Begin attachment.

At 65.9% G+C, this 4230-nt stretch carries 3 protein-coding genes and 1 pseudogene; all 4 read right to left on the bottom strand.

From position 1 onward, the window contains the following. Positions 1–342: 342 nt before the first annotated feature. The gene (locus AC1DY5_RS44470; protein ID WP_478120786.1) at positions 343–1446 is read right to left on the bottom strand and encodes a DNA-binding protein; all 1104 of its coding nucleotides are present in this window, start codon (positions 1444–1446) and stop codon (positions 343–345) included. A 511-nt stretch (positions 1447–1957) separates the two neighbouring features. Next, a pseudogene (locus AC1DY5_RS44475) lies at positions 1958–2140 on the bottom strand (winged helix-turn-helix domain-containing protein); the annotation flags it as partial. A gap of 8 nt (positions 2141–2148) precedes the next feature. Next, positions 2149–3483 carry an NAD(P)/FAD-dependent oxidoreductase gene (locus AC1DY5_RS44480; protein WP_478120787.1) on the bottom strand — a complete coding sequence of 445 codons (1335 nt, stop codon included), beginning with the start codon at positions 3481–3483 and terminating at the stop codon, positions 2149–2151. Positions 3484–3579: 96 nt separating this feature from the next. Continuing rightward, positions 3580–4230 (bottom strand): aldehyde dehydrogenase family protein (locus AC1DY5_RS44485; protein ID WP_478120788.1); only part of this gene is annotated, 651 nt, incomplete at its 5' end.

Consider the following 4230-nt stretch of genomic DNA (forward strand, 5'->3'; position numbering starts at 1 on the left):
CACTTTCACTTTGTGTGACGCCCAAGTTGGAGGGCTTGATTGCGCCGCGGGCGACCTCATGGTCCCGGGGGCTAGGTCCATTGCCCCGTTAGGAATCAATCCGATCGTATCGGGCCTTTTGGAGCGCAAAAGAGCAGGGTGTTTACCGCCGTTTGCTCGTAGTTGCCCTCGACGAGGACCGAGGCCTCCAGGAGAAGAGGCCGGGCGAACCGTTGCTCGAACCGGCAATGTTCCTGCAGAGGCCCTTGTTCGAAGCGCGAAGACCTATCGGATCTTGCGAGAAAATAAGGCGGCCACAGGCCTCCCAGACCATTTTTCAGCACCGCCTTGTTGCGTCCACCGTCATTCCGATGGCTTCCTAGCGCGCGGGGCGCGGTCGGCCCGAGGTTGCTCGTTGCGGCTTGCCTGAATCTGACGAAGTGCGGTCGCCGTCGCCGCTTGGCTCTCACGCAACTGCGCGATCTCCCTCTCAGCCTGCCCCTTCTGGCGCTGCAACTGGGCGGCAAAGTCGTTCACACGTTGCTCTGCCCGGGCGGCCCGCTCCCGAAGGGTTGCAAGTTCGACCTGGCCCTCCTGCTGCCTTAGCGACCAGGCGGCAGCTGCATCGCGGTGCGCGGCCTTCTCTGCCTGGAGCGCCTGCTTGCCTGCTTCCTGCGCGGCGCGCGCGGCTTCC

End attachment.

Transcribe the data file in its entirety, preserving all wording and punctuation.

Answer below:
At 65.9% G+C, this 4230-nt stretch carries 3 protein-coding genes and 1 pseudogene; all 4 read right to left on the bottom strand.

From position 1 onward, the window contains the following. Positions 1–342: 342 nt before the first annotated feature. The gene (locus AC1DY5_RS44470; protein ID WP_478120786.1) at positions 343–1446 is read right to left on the bottom strand and encodes a DNA-binding protein; all 1104 of its coding nucleotides are present in this window, start codon (positions 1444–1446) and stop codon (positions 343–345) included. A 511-nt stretch (positions 1447–1957) separates the two neighbouring features. Next, a pseudogene (locus AC1DY5_RS44475) lies at positions 1958–2140 on the bottom strand (winged helix-turn-helix domain-containing protein); the annotation flags it as partial. A gap of 8 nt (positions 2141–2148) precedes the next feature. Next, positions 2149–3483 carry an NAD(P)/FAD-dependent oxidoreductase gene (locus AC1DY5_RS44480; protein WP_478120787.1) on the bottom strand — a complete coding sequence of 445 codons (1335 nt, stop codon included), beginning with the start codon at positions 3481–3483 and terminating at the stop codon, positions 2149–2151. Positions 3484–3579: 96 nt separating this feature from the next. Continuing rightward, positions 3580–4230 (bottom strand): aldehyde dehydrogenase family protein (locus AC1DY5_RS44485; protein ID WP_478120788.1); only part of this gene is annotated, 651 nt, incomplete at its 5' end.

Consider the following 4230-nt stretch of genomic DNA (forward strand, 5'->3'; position numbering starts at 1 on the left):
CACTTTCACTTTGTGTGACGCCCAAGTTGGAGGGCTTGATTGCGCCGCGGGCGACCTCATGGTCCCGGGGGCTAGGTCCATTGCCCCGTTAGGAATCAATCCGATCGTATCGGGCCTTTTGGAGCGCAAAAGAGCAGGGTGTTTACCGCCGTTTGCTCGTAGTTGCCCTCGACGAGGACCGAGGCCTCCAGGAGAAGAGGCCGGGCGAACCGTTGCTCGAACCGGCAATGTTCCTGCAGAGGCCCTTGTTCGAAGCGCGAAGACCTATCGGATCTTGCGAGAAAATAAGGCGGCCACAGGCCTCCCAGACCATTTTTCAGCACCGCCTTGTTGCGTCCACCGTCATTCCGATGGCTTCCTAGCGCGCGGGGCGCGGTCGGCCCGAGGTTGCTCGTTGCGGCTTGCCTGAATCTGACGAAGTGCGGTCGCCGTCGCCGCTTGGCTCTCACGCAACTGCGCGATCTCCCTCTCAGCCTGCCCCTTCTGGCGCTGCAACTGGGCGGCAAAGTCGTTCACACGTTGCTCTGCCCGGGCGGCCCGCTCCCGAAGGGTTGCAAGTTCGACCTGGCCCTCCTGCTGCCTTAGCGACCAGGCGGCAGCTGCATCGCGGTGCGCGGCCTTCTCTGCCTGGAGCGCCTGCTTGCCTGCTTCCTGCGCGGCGCGCGCGGCTTCC